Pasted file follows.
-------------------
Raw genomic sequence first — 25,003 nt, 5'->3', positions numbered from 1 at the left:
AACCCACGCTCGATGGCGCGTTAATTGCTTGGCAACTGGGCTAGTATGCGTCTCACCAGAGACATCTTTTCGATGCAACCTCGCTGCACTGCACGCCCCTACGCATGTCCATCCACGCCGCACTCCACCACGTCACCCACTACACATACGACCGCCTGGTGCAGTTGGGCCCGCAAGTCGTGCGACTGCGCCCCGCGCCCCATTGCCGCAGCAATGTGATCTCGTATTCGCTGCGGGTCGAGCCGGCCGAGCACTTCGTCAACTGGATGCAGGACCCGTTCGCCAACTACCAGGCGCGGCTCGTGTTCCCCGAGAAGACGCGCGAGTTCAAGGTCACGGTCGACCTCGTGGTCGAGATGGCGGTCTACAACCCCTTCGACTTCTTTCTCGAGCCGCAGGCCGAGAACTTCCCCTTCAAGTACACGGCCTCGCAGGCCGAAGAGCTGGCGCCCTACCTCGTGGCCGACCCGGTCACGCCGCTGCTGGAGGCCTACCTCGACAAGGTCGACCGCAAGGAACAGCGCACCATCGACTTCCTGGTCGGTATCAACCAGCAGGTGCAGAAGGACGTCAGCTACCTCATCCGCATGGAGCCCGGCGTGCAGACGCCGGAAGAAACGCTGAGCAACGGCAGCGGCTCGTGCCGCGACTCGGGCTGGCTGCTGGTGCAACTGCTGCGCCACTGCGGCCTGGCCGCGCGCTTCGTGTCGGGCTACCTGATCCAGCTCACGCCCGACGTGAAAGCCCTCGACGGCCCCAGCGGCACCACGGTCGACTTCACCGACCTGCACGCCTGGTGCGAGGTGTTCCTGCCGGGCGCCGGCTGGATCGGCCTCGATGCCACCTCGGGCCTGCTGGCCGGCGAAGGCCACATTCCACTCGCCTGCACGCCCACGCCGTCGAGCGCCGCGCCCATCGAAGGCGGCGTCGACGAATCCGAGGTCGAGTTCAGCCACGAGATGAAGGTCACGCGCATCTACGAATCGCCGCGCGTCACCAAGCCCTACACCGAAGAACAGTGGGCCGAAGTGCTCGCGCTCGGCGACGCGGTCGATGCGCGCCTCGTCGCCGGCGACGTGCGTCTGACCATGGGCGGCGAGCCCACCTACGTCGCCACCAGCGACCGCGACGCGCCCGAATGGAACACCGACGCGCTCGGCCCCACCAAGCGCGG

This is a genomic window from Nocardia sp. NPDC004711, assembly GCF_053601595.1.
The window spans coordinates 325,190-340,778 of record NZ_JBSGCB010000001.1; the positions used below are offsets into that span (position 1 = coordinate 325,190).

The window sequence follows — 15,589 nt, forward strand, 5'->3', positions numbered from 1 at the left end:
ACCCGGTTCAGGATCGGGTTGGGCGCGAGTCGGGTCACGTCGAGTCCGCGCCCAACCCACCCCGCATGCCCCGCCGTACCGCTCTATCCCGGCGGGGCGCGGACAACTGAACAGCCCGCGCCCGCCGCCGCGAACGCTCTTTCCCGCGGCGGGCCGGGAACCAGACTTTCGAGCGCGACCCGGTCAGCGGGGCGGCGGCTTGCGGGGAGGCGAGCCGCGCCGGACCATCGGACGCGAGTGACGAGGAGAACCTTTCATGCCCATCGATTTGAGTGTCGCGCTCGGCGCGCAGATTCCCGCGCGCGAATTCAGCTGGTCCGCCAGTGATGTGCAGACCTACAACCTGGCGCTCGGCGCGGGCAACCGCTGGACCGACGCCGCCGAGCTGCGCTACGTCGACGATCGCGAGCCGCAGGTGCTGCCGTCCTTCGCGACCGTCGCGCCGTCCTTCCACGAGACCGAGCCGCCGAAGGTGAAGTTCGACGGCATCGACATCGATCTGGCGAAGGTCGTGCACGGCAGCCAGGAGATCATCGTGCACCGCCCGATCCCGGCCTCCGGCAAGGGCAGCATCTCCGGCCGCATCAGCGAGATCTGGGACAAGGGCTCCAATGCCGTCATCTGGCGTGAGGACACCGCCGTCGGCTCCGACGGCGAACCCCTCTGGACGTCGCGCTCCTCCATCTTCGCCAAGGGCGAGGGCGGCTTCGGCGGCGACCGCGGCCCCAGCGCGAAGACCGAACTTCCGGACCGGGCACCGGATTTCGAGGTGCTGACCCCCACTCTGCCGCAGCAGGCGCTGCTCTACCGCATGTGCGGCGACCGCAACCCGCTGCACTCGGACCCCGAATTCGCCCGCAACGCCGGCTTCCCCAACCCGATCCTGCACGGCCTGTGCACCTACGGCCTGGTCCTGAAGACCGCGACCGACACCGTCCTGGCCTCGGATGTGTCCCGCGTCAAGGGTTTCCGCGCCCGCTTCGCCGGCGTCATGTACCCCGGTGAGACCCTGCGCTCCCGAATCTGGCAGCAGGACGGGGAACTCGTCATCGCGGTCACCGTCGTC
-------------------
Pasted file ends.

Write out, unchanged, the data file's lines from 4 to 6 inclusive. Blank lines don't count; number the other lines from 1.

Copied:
The window spans coordinates 325,190-340,778 of record NZ_JBSGCB010000001.1; the positions used below are offsets into that span (position 1 = coordinate 325,190).

The window sequence follows — 15,589 nt, forward strand, 5'->3', positions numbered from 1 at the left end:
ACCCGGTTCAGGATCGGGTTGGGCGCGAGTCGGGTCACGTCGAGTCCGCGCCCAACCCACCCCGCATGCCCCGCCGTACCGCTCTATCCCGGCGGGGCGCGGACAACTGAACAGCCCGCGCCCGCCGCCGCGAACGCTCTTTCCCGCGGCGGGCCGGGAACCAGACTTTCGAGCGCGACCCGGTCAGCGGGGCGGCGGCTTGCGGGGAGGCGAGCCGCGCCGGACCATCGGACGCGAGTGACGAGGAGAACCTTTCATGCCCATCGATTTGAGTGTCGCGCTCGGCGCGCAGATTCCCGCGCGCGAATTCAGCTGGTCCGCCAGTGATGTGCAGACCTACAACCTGGCGCTCGGCGCGGGCAACCGCTGGACCGACGCCGCCGAGCTGCGCTACGTCGACGATCGCGAGCCGCAGGTGCTGCCGTCCTTCGCGACCGTCGCGCCGTCCTTCCACGAGACCGAGCCGCCGAAGGTGAAGTTCGACGGCATCGACATCGATCTGGCGAAGGTCGTGCACGGCAGCCAGGAGATCATCGTGCACCGCCCGATCCCGGCCTCCGGCAAGGGCAGCATCTCCGGCCGCATCAGCGAGATCTGGGACAAGGGCTCCAATGCCGTCATCTGGCGTGAGGACACCGCCGTCGGCTCCGACGGCGAACCCCTCTGGACGTCGCGCTCCTCCATCTTCGCCAAGGGCGAGGGCGGCTTCGGCGGCGACCGCGGCCCCAGCGCGAAGACCGAACTTCCGGACCGGGCACCGGATTTCGAGGTGCTGACCCCCACTCTGCCGCAGCAGGCGCTGCTCTACCGCATGTGCGGCGACCGCAACCCGCTGCACTCGGACCCCGAATTCGCCCGCAACGCCGGCTTCCCCAACCCGATCCTGCACGGCCTGTGCACCTACGGCCTGGTCCTGAAGACCGCGACCGACACCGTCCTGGCCTCGGATGTGTCCCGCGTCAAGGGTTTCCGCGCCCGCTTCGCCGGCGTCATGTACCCCGGTGAGACCCTGCGCTCCCGAATCTGGCAGCAGGACGGGGAACTCGTCATCGCGGTCACCGTCGTC